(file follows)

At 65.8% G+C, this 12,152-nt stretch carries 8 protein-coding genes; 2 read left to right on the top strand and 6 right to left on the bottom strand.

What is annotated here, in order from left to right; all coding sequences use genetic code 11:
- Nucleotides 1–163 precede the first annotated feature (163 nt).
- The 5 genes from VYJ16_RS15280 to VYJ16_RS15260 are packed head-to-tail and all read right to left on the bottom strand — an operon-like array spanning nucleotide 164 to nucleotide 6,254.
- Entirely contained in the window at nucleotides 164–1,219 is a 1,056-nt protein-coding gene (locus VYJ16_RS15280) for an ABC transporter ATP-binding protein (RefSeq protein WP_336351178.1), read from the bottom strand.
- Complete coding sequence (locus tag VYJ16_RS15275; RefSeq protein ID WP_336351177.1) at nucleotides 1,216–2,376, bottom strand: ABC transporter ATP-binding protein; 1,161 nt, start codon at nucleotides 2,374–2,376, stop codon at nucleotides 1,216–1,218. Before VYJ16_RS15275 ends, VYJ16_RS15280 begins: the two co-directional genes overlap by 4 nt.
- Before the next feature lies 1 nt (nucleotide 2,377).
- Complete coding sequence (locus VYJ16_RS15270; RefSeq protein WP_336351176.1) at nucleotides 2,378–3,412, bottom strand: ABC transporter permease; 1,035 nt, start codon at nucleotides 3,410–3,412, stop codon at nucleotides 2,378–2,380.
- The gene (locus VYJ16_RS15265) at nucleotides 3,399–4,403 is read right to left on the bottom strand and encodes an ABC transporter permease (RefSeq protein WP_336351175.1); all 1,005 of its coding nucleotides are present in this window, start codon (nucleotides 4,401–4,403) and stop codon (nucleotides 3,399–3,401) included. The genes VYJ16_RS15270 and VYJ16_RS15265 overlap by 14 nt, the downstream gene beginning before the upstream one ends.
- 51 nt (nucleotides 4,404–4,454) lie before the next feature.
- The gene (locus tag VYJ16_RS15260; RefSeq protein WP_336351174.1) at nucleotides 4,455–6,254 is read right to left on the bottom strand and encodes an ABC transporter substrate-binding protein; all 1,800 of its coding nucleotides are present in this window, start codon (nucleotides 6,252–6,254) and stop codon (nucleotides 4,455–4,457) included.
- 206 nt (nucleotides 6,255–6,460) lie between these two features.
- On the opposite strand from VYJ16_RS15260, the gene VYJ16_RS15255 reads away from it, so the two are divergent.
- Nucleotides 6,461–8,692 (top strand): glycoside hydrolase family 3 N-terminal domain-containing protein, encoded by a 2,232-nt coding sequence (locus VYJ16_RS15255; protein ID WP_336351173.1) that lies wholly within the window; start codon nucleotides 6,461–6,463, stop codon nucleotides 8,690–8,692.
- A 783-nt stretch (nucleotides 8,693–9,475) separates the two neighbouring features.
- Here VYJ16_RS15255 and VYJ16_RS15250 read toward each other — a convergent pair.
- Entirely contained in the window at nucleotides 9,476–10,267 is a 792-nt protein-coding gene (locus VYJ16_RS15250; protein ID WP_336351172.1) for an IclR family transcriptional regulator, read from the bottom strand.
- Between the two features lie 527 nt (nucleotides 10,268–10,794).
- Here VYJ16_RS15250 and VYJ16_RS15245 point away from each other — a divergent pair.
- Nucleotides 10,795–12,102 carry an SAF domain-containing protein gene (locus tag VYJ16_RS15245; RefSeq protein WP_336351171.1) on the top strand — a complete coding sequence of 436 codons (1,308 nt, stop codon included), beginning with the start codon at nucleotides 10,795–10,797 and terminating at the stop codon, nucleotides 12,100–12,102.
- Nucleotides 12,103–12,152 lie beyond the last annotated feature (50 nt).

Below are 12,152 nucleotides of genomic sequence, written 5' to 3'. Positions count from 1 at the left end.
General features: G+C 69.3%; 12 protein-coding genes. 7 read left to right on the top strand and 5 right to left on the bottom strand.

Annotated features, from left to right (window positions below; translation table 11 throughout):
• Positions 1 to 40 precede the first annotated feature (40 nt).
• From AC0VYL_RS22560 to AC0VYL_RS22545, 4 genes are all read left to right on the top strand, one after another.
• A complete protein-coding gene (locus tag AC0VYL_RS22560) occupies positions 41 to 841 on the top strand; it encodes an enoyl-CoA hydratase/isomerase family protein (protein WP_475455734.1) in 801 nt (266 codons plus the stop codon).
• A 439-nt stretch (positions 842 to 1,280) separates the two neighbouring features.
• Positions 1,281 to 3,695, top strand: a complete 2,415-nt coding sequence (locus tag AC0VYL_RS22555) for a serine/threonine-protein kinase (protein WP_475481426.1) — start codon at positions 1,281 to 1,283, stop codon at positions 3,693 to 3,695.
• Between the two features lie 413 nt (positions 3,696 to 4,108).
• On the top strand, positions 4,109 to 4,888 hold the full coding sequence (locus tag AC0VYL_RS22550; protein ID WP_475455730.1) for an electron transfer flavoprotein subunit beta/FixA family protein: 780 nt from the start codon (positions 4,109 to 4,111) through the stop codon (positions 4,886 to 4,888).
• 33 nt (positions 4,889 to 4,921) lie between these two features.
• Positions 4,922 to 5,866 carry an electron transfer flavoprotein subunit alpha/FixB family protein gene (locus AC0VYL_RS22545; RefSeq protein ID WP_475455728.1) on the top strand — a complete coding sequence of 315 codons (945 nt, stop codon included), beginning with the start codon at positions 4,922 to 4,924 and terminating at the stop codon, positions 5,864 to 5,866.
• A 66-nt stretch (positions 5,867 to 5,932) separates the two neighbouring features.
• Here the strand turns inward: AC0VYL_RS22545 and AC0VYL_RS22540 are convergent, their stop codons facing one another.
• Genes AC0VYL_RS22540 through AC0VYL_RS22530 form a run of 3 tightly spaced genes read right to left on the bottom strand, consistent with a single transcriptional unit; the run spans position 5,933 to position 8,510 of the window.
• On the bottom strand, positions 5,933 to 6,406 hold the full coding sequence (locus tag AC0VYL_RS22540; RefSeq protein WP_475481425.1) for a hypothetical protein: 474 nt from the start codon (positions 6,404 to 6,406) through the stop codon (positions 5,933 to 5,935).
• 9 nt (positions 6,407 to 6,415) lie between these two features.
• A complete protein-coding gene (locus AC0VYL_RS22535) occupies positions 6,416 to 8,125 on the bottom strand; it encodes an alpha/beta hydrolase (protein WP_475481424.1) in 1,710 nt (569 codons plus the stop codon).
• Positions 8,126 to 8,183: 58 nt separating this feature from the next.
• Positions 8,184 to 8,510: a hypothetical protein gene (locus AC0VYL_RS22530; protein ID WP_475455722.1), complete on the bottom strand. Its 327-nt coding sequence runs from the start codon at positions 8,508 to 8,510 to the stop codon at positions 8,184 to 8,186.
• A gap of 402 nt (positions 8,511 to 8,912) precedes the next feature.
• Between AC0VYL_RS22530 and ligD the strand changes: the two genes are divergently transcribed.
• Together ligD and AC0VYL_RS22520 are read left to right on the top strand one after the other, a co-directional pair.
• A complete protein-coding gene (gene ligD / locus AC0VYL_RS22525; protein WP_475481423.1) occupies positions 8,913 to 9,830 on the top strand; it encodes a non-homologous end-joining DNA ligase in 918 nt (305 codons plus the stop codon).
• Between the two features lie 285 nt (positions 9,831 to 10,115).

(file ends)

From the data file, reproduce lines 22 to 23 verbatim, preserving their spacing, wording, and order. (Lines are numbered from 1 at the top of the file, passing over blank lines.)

Below are 12,152 nucleotides of genomic sequence, written 5' to 3'. Positions count from 1 at the left end.
General features: G+C 69.3%; 12 protein-coding genes. 7 read left to right on the top strand and 5 right to left on the bottom strand.